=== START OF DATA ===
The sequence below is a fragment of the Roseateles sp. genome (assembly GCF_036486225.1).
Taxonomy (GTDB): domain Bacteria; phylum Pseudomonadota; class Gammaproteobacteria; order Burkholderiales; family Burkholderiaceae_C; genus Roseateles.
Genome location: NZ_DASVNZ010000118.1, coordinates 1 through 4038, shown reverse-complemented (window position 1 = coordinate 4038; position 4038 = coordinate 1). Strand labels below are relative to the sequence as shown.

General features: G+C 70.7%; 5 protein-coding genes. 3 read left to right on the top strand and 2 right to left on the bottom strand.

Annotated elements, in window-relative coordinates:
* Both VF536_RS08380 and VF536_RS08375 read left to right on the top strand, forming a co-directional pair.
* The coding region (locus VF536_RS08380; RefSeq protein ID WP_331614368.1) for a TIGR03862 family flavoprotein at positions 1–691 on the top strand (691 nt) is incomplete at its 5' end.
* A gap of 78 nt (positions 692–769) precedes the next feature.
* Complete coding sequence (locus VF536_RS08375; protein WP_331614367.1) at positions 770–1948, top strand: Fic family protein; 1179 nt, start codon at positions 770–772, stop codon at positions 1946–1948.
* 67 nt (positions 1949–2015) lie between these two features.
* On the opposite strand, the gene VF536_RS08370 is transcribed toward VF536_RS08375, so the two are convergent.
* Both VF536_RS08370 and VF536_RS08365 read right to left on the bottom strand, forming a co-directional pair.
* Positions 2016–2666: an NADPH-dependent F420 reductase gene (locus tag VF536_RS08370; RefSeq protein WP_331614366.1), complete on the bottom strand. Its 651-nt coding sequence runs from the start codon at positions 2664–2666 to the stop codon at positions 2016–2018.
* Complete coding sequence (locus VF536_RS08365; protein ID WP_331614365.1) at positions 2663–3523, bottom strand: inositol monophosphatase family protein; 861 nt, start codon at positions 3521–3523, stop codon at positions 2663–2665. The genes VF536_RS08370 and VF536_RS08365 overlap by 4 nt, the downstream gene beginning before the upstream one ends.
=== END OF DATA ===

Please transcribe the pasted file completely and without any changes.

The sequence below is a fragment of the Roseateles sp. genome (assembly GCF_036486225.1).
Taxonomy (GTDB): domain Bacteria; phylum Pseudomonadota; class Gammaproteobacteria; order Burkholderiales; family Burkholderiaceae_C; genus Roseateles.
Genome location: NZ_DASVNZ010000118.1, coordinates 1 through 4038, shown reverse-complemented (window position 1 = coordinate 4038; position 4038 = coordinate 1). Strand labels below are relative to the sequence as shown.

General features: G+C 70.7%; 5 protein-coding genes. 3 read left to right on the top strand and 2 right to left on the bottom strand.

Annotated elements, in window-relative coordinates:
* Both VF536_RS08380 and VF536_RS08375 read left to right on the top strand, forming a co-directional pair.
* The coding region (locus VF536_RS08380; RefSeq protein ID WP_331614368.1) for a TIGR03862 family flavoprotein at positions 1–691 on the top strand (691 nt) is incomplete at its 5' end.
* A gap of 78 nt (positions 692–769) precedes the next feature.
* Complete coding sequence (locus VF536_RS08375; protein WP_331614367.1) at positions 770–1948, top strand: Fic family protein; 1179 nt, start codon at positions 770–772, stop codon at positions 1946–1948.
* 67 nt (positions 1949–2015) lie between these two features.
* On the opposite strand, the gene VF536_RS08370 is transcribed toward VF536_RS08375, so the two are convergent.
* Both VF536_RS08370 and VF536_RS08365 read right to left on the bottom strand, forming a co-directional pair.
* Positions 2016–2666: an NADPH-dependent F420 reductase gene (locus tag VF536_RS08370; RefSeq protein WP_331614366.1), complete on the bottom strand. Its 651-nt coding sequence runs from the start codon at positions 2664–2666 to the stop codon at positions 2016–2018.
* Complete coding sequence (locus VF536_RS08365; protein ID WP_331614365.1) at positions 2663–3523, bottom strand: inositol monophosphatase family protein; 861 nt, start codon at positions 3521–3523, stop codon at positions 2663–2665. The genes VF536_RS08370 and VF536_RS08365 overlap by 4 nt, the downstream gene beginning before the upstream one ends.